Saturday, 14 April 2018

Adare Manor


The descent of the Earls of Dunraven from the ancient Milesian princes is certified by the recognition of the pedigree of their ancestor, Thady Quin, of Adare, in a record entered in Ulster King-of-Arms' office by Sir Richard Carney, Knight, Ulster King of Arms, 1688.

Con Cead Caha, or Con of the Hundred Battles, described by genealogists as monarch in Ireland during the 2nd century, is represented as the founder of the family of QUIN; his grandson, Cormac, who is said to have reigned in AD 254, was the first who adopted the surname of QUIN, which signifies a descendant of Con.

The family certainly possessed large territories in Ireland, and governed as hereditary chieftains, before the invasion of the English in the reign of HENRY II.

The Earls of Dunraven descended from a branch which for many centuries possessed great feudal power in County Clare, whence their ancestors were finally expelled by the more powerful family of O'Brien, and settled in County Limerick.

JAMES QUIN, of Kilmallock, County Limerick (whose brother, John Quin, a Dominican friar, was Bishop of Limerick, 1521), had a son,

DONOUGH QUIN, who was father of

DONOUGH QUIN, who married Judith, heiress of the family of O'Riordan, which had been settled for more than five centuries in County Limerick.

He died in 1621, leaving a son,

THADY QUIN (1645-1726), of Adare, who wedded firstly, Bridget, daughter and heir of Andrew Rice, of Dingle, County Kerry; and secondly, Frances, daughter of Major Hull, son of Sir William Hull, Knight; and thirdly, Catherine, daughter of Piers Morony, by whom he had issue,
VALENTINE, his heir;
Catherine; Eleanor; Judith.
Thady Quin was succeeded by his son,

VALENTINE QUIN, of Adare, who espoused Mary, eldest daughter and co-heir of Henry Widenham, of The Court, County Limerick, and had issue,
WINDHAM, his heir;
George, of Quinsborough;
Mary; Margaret; Alice; Catharine; Anne.
Mr Quin died in 1744, and was succeeded by his elder son,

WINDHAM QUIN (1717-89), of Adare, MP for Kilmallock, 1768-76, who married, in 1748, Frances, daughter of Richard Dawson, of Dawson's Grove, County Monaghan, and had issue,
VALENTINE RICHARD, his successor;
Windham, lt-col in the army;
John, in holy orders;
Elizabeth; Mary; Catherine; Frances.
Mr Quin's eldest son,

VALENTINE RICHARD QUIN (1732–1824), MP for Kilmallock, 1800, was created a baronet in 1781, denominated of Adare, County Limerick.

Sir Valentine was raised to the peerage, in 1800, as Baron Adare, of Adare, County Limerick; and advanced to a viscountcy, in 1816, as Viscount Mount Earl.

His lordship was further advanced, in 1822, to the dignities of Viscount Adare and EARL OF DUNRAVEN AND MOUNT EARL.

He wedded firstly, in 1777, Frances, daughter of Stephen, 1st Earl of Ilchester, and had issue,
WINDHAM HENRY, his successor;
Richard George;
Elizabeth; Harriett.
His lordship espoused secondly, Mrs Blennerhasset, widow of Colonel Blennerhasset, but had no further issue.

He was succeeded by his elder son,

Windham Henry Quin, 2nd Earl (1782–1850);
Edwin Richard Wyndham-Quin, 3rd Earl (1812–71);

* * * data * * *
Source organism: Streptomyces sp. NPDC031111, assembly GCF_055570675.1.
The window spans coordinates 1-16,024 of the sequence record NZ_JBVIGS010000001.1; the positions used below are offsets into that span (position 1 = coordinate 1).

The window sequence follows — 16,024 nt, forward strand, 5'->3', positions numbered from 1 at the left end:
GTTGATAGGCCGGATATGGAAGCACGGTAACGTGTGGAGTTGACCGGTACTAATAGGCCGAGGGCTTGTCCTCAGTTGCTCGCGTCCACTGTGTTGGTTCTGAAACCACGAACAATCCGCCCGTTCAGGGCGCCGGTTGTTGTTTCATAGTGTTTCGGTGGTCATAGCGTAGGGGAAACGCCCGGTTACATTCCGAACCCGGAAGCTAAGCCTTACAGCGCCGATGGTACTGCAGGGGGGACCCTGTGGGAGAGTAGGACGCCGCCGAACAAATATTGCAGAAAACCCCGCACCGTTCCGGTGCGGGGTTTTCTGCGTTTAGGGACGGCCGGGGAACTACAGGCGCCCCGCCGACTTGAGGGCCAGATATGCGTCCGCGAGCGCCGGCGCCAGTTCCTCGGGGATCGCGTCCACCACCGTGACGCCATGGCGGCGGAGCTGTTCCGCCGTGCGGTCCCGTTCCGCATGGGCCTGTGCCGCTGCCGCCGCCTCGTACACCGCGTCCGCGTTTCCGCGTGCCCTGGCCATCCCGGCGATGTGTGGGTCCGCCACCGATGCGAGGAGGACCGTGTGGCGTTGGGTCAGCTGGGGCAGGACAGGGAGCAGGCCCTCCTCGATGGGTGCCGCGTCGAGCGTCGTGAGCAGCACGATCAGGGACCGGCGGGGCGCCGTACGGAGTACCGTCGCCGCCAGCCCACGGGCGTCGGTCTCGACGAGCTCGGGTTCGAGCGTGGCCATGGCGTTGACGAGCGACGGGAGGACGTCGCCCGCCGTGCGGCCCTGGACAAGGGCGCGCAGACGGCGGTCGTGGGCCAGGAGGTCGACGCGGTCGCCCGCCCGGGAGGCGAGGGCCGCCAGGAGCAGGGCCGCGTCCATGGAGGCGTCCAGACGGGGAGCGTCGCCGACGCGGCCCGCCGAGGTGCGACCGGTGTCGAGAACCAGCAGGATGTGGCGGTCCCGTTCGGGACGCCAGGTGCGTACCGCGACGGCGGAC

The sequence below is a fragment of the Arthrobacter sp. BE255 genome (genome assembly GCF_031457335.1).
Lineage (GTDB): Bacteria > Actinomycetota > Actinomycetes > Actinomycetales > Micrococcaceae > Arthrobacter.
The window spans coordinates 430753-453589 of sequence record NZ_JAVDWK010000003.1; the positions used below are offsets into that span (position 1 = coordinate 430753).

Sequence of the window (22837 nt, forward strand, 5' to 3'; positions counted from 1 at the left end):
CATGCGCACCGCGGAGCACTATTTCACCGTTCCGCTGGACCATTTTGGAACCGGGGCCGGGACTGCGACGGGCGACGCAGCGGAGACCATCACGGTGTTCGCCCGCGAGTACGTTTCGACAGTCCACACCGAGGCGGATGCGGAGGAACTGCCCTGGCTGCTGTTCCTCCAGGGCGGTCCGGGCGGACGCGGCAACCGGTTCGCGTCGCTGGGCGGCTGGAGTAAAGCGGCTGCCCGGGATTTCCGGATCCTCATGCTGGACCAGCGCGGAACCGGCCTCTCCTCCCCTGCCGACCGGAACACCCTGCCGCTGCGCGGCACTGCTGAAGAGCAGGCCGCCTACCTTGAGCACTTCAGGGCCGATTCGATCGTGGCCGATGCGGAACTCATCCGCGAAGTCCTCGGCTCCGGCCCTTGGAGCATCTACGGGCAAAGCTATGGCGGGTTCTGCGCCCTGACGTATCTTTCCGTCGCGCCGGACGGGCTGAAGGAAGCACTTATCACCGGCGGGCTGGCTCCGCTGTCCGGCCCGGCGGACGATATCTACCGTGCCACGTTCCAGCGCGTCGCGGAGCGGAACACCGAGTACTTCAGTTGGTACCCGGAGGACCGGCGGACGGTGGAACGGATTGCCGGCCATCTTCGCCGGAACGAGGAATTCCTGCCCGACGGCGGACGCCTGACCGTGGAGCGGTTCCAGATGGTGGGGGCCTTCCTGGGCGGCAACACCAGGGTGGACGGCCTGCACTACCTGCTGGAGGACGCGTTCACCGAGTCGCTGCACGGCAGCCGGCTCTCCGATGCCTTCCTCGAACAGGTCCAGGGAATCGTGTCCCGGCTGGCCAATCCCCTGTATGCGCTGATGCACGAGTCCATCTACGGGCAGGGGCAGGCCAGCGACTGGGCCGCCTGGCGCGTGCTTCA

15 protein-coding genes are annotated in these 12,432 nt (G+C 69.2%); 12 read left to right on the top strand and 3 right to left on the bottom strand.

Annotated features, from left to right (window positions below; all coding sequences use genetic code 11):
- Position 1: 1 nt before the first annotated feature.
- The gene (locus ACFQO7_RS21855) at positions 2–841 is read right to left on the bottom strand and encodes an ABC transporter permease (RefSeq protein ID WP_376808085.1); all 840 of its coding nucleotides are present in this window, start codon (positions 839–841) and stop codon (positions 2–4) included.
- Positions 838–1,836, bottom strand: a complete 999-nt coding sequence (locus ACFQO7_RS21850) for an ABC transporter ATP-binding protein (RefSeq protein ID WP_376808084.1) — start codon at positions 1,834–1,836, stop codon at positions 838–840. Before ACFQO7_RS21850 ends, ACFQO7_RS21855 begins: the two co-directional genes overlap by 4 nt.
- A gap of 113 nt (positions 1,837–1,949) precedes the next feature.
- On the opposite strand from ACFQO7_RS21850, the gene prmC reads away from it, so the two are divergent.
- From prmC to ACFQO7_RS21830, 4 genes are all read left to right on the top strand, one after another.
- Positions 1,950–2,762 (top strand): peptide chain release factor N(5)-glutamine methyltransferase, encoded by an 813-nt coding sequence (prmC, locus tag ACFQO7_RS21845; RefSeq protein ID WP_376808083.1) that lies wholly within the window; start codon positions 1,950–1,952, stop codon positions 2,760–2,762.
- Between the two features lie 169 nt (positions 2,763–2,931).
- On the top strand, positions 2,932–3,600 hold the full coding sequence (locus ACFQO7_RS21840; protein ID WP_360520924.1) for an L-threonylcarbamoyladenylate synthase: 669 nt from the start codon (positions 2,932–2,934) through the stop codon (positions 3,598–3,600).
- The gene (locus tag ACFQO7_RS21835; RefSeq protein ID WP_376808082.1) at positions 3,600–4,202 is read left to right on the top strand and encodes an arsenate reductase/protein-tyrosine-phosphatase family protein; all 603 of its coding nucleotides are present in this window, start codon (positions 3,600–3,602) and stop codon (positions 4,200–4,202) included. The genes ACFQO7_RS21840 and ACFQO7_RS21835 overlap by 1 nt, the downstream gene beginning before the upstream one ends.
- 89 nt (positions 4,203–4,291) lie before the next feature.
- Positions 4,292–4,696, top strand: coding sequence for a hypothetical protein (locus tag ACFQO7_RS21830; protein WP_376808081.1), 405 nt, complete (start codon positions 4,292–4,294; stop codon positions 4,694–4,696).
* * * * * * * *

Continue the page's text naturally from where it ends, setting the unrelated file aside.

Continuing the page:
Windham Thomas Wyndham-Quin, 4th Earl (1841–1926);
Windham Henry Wyndham-Quin, 5th Earl (1857–1952);
Richard Southwell Windham Robert Wyndham-Quin, 6th Earl (1887–1965);
Thady Windham Thomas Wyndham-Quin, 7th Earl (1939–2011).
Unable to bear the expense of maintaining Adare Manor, the 7th Earl sold it and its contents in 1984.

The house was purchased by an Irish-American businessman, Tom Kane, and converted into a hotel.

Adare Manor was originally a two-storey, seven-bay early 18th century house, most likely built about 1725 by Valentine Quin, grandfather of the 1st Earl of Dunraven.

From 1832, the 2nd Earl, started rebuilding the house in the Tudor-Revival style as a way of occupying himself (his wife was handicapped).

When the house was almost completed in 1846, A W Pugin was commissioned to design some features of the Great Hall.

Between 1850-62, the 3rd Earl finally completed the mansion by building the principal garden front.

The Great Hall is a room of vast size and height, divided down the middle by a screen of giant Gothic arches of stone.

A carved oak Minstrels' Gallery runs along one side; originally there was once an organ loft.

Mark Bence-Jones remarks that Adare Manor, as completed, is a picturesque and grey stone pile, composed of various elements that are rather loosely tied together; some of which are reproduced from Tudor originals in England. viz. the entrance tower, bearing a verisimilitude to the Cloister Court at Eton College.

The Long Gallery above is 132 feet long and 26 feet in height.

The house is set on a 840-acre estate and now operates as a luxury hotel, featuring the Adare Golf Club, Elemis Treatment Rooms, Townhouses and Villas on the rest of the resort.

President Clinton stayed at Adare Manor in September, 1998.

Dunraven arms courtesy of European Heraldry.   First published in August, 2011.

1 comment :

codigi said...

Dear Lord Belmont,
Would you be so kind as to help me locate films, movies or documentaries regarding The Adare Manor? I am fascinated by the rich history of the Dunraven legacy in particular, but of all of the many centuries of stories of the region as well. I have been inspired by the realization that I am in possession of a unique and exceptionally beautiful book directly written by a very close relative to the Earls of Dunraven, discovered when I was living in London in the 1980's, which I am hoping will be accepted and returned "home" by various museums and libraries in the UK, from which I am still awaiting further response. A personal email response is preferred. Thank you in advance most graciously!, Mr. C. Gillette email (U.S.):